PG&E spokesperson Deanna Contreras communicated with KQED on Tuesday through email to explain that crews are currently patrolling energy lines in areas that the company has designated as "all clear." However, she pointed out that as of Tuesday morning, restoration of power has not yet begun in the North Bay.
The utility company is also considering another round of shutoffs for late Wednesday through Friday for Northern and central California, as more dry winds are expected in those regions.
The area that could face shutoffs beginning Wednesday is smaller than the region currently affected as the weather conditions are expected to be milder, according to PG&E's power shutoff maps.
One of the areas most heavily affected by the ongoing power outages is Solano County, with 4,561 PG&E customers affected. That number includes about 660 customers in Fairfield, 2,461 customers in the city of Vacaville and 1,247 customers in unincorporated Vacaville, according to Solano County officials.
The power shutoffs have had Solano resident Brigette Bauer and her family stymied over the last year. They live in rural Vacaville, just outside town, raising cattle. During previous shutoffs, the lack of power led to the family being unable to use their well for running water.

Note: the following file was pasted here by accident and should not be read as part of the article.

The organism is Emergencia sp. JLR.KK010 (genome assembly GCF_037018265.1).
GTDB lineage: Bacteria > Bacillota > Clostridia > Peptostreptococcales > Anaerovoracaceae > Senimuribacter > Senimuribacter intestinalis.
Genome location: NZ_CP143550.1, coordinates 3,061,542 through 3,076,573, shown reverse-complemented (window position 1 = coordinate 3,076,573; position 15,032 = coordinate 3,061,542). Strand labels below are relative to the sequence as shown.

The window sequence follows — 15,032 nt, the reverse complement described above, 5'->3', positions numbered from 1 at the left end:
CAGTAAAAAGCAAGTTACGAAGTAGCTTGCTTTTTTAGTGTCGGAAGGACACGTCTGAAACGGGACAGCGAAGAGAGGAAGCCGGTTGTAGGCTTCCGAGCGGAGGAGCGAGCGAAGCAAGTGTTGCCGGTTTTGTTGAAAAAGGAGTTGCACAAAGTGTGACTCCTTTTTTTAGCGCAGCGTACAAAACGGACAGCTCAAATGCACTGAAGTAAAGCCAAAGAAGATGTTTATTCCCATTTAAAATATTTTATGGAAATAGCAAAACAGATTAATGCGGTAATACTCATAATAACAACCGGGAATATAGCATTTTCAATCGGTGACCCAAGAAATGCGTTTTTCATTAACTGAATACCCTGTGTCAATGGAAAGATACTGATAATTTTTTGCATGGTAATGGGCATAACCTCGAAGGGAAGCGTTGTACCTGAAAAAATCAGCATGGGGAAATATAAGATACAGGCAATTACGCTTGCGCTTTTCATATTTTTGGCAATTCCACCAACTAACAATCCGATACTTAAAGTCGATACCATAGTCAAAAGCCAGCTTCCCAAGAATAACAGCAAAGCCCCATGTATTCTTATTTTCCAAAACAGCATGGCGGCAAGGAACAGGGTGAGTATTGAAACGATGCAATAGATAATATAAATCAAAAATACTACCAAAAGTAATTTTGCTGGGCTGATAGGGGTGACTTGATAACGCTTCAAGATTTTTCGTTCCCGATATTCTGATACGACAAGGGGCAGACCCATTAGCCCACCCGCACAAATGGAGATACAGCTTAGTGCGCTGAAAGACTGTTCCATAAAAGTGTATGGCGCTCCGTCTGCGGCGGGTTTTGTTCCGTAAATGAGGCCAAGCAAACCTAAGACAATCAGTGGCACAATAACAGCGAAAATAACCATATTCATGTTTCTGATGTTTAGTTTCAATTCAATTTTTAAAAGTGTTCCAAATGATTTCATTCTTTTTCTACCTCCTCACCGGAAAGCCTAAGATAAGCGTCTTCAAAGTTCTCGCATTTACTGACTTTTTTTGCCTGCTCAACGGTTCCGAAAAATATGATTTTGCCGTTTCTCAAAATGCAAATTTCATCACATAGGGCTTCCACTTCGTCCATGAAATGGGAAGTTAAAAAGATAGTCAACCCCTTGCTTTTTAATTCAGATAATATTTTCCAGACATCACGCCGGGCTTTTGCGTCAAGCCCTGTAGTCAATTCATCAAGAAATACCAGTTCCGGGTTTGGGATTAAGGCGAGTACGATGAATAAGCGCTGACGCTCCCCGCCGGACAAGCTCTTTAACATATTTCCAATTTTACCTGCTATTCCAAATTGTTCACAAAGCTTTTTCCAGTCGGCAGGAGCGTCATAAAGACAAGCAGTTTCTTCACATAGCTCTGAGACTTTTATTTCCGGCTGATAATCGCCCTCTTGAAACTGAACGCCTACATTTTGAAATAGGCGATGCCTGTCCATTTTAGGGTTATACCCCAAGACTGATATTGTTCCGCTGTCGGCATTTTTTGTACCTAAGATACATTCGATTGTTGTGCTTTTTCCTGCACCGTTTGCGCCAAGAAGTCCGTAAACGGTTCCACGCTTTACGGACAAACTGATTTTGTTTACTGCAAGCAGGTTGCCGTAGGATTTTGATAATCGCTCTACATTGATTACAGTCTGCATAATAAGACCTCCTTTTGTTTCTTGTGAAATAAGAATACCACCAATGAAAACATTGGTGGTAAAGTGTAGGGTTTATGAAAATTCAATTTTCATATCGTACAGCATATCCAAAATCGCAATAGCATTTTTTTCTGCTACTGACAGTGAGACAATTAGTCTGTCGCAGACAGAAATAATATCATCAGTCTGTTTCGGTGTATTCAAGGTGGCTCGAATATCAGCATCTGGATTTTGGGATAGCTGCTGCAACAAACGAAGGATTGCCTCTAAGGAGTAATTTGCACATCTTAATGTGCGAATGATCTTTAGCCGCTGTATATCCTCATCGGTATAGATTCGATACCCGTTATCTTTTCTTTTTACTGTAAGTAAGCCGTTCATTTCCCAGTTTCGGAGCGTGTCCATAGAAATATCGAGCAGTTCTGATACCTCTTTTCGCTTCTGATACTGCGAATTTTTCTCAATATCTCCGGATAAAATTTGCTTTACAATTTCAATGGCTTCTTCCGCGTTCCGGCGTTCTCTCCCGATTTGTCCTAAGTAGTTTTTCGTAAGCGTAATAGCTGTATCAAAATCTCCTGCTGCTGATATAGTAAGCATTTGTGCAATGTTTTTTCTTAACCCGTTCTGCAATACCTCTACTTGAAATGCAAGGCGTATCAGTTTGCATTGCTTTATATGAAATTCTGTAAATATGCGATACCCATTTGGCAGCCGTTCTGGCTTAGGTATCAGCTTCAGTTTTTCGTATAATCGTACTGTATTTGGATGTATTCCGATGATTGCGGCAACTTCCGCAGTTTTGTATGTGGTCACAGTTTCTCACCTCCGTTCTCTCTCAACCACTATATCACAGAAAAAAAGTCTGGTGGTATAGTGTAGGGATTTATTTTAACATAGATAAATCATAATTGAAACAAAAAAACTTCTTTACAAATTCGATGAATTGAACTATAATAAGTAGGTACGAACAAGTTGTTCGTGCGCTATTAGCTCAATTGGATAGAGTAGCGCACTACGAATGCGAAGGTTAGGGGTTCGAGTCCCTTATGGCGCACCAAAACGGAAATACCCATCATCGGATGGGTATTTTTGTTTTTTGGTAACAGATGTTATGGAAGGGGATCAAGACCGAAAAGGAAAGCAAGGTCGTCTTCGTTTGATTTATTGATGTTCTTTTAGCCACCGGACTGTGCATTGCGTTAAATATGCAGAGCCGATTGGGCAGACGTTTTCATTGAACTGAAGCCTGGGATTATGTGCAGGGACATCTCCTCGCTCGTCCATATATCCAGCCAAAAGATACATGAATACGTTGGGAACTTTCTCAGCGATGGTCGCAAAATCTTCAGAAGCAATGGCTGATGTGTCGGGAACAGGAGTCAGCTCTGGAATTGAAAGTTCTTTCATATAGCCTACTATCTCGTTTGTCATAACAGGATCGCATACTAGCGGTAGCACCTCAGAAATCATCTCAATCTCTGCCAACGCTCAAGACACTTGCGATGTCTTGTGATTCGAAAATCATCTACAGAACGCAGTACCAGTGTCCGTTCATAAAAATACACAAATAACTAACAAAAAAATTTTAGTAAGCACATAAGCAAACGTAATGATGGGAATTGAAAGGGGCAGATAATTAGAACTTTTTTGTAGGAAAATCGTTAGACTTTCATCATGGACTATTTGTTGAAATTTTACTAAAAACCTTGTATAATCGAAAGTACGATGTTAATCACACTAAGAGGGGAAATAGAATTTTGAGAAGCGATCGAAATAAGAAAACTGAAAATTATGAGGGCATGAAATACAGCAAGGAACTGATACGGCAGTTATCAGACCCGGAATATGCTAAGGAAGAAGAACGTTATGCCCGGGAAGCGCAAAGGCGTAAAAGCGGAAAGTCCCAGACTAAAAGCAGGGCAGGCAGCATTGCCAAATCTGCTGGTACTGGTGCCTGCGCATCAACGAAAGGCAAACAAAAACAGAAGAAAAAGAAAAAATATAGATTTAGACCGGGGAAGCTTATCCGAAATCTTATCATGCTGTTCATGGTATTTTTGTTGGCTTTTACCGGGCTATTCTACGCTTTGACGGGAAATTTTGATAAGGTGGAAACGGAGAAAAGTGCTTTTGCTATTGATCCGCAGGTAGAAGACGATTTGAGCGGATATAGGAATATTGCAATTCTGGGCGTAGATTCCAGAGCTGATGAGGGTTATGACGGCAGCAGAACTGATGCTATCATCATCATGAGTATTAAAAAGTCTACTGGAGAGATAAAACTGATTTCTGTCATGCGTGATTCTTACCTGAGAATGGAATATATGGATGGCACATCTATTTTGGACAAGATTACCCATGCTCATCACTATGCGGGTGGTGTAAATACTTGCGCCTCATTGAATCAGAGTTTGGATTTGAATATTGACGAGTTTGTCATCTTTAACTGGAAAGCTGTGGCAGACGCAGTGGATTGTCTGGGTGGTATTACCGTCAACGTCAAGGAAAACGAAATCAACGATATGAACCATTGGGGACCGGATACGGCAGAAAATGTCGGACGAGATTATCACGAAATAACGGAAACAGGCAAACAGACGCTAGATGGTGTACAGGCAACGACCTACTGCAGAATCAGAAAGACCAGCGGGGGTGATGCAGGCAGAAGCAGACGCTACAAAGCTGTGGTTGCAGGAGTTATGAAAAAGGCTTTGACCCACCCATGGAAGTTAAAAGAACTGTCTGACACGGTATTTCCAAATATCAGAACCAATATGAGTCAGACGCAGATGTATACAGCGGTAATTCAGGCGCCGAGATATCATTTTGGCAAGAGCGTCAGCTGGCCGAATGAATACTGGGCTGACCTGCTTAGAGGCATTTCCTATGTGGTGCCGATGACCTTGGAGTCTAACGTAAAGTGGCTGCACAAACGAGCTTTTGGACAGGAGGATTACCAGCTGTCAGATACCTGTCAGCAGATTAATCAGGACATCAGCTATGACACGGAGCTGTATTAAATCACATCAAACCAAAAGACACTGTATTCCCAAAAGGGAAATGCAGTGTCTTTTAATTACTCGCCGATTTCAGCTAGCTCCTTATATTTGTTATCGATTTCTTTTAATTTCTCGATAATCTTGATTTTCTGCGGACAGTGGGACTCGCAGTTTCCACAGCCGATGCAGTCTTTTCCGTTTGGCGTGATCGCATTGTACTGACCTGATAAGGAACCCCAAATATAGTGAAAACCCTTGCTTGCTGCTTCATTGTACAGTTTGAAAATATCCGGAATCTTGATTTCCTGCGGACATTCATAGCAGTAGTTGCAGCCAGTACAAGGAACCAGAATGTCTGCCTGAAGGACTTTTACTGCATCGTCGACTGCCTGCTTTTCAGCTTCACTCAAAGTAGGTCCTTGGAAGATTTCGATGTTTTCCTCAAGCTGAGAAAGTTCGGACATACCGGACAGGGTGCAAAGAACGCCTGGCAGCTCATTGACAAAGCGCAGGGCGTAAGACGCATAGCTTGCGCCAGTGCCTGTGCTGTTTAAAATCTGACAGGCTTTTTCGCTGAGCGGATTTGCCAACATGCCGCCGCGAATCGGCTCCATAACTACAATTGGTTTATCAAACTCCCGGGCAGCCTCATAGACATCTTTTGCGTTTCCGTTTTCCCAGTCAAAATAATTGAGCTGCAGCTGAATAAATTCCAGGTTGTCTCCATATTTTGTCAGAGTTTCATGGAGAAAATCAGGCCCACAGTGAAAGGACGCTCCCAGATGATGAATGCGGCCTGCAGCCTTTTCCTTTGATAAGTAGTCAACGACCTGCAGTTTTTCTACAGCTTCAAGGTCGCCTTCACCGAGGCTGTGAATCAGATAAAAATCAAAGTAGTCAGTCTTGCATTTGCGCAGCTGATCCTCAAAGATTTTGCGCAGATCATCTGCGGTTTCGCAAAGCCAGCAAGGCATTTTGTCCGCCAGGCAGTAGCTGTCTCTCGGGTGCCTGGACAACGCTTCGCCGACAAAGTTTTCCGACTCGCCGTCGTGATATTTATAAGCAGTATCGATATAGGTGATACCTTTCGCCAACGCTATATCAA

That meant no water for their thirsty cows, no showers after a long day at the ranch and, perhaps most importantly, toilets that wouldn't flush.
"After going through a year or two of some of the shutoffs, and the fire, we thought, 'We've got to do something,'" Bauer said.
So Bauer and her family bought a power generator in preparation for this year's shutoffs. That keeps their well water flowing.
Still, Bauer said, even with the backup power, "you still kind of have some concerns about, how long is it going to last?" The generator runs on propane, and they've only got so much on hand. And it was an expensive buy at $30,000.
"Not everyone can afford these," Bauer said.
For those who are without power during the shutoffs, PG&E has local resource centers in some affected counties where customers can plug in to recharge their devices until the severe weather clears.